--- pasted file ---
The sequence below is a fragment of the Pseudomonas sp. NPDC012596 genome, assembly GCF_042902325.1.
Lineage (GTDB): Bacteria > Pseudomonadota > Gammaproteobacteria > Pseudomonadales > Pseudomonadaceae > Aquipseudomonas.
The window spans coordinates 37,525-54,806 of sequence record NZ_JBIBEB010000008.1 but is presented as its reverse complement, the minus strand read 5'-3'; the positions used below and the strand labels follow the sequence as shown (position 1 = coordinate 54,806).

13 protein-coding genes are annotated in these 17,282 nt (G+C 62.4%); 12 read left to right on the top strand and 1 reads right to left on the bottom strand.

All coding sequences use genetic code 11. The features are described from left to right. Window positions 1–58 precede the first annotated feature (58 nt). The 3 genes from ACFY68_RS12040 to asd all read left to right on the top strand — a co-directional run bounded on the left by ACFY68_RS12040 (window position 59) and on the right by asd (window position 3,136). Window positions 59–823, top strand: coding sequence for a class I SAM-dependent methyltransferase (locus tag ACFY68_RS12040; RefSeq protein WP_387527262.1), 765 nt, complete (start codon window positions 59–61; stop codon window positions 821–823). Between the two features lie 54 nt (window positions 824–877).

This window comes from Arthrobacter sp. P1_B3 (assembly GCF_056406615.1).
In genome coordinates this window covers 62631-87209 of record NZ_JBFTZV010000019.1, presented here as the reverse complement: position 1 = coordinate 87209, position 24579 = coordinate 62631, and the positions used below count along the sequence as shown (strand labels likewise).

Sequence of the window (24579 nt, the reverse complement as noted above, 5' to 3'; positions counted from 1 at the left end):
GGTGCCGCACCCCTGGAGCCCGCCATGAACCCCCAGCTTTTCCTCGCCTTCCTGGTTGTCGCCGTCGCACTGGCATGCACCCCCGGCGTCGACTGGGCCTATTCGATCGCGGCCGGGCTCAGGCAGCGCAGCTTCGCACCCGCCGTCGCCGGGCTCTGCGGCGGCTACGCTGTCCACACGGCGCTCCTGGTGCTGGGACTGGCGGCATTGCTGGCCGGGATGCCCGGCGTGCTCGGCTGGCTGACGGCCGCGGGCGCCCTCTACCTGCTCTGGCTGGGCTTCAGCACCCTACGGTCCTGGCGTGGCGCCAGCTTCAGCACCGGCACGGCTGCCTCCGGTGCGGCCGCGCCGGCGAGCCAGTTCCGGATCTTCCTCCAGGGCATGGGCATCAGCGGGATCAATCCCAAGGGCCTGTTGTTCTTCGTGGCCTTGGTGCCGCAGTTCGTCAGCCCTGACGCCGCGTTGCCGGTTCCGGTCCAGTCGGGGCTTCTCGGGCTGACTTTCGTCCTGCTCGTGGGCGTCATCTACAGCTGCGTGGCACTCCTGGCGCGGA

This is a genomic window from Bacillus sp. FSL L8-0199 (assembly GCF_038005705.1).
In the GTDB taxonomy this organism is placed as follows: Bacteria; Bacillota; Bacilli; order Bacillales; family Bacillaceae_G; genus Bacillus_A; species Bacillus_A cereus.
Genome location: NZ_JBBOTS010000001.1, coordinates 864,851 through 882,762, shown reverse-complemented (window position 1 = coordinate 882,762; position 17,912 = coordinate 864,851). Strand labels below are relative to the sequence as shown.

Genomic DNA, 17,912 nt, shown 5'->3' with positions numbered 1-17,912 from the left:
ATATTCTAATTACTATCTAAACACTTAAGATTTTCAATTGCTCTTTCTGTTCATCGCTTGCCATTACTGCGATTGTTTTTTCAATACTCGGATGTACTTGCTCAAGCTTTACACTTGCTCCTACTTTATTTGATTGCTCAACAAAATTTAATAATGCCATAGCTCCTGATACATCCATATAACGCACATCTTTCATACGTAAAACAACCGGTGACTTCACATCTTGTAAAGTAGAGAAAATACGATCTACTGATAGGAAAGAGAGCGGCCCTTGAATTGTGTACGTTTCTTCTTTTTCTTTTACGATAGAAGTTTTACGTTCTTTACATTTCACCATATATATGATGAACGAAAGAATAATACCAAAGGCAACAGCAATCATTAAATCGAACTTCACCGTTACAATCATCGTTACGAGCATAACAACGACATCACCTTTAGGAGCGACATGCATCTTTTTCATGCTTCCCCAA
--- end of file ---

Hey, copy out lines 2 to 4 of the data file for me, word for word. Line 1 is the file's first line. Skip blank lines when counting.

Lineage (GTDB): Bacteria > Pseudomonadota > Gammaproteobacteria > Pseudomonadales > Pseudomonadaceae > Aquipseudomonas.
The window spans coordinates 37,525-54,806 of sequence record NZ_JBIBEB010000008.1 but is presented as its reverse complement, the minus strand read 5'-3'; the positions used below and the strand labels follow the sequence as shown (position 1 = coordinate 54,806).

13 protein-coding genes are annotated in these 17,282 nt (G+C 62.4%); 12 read left to right on the top strand and 1 reads right to left on the bottom strand.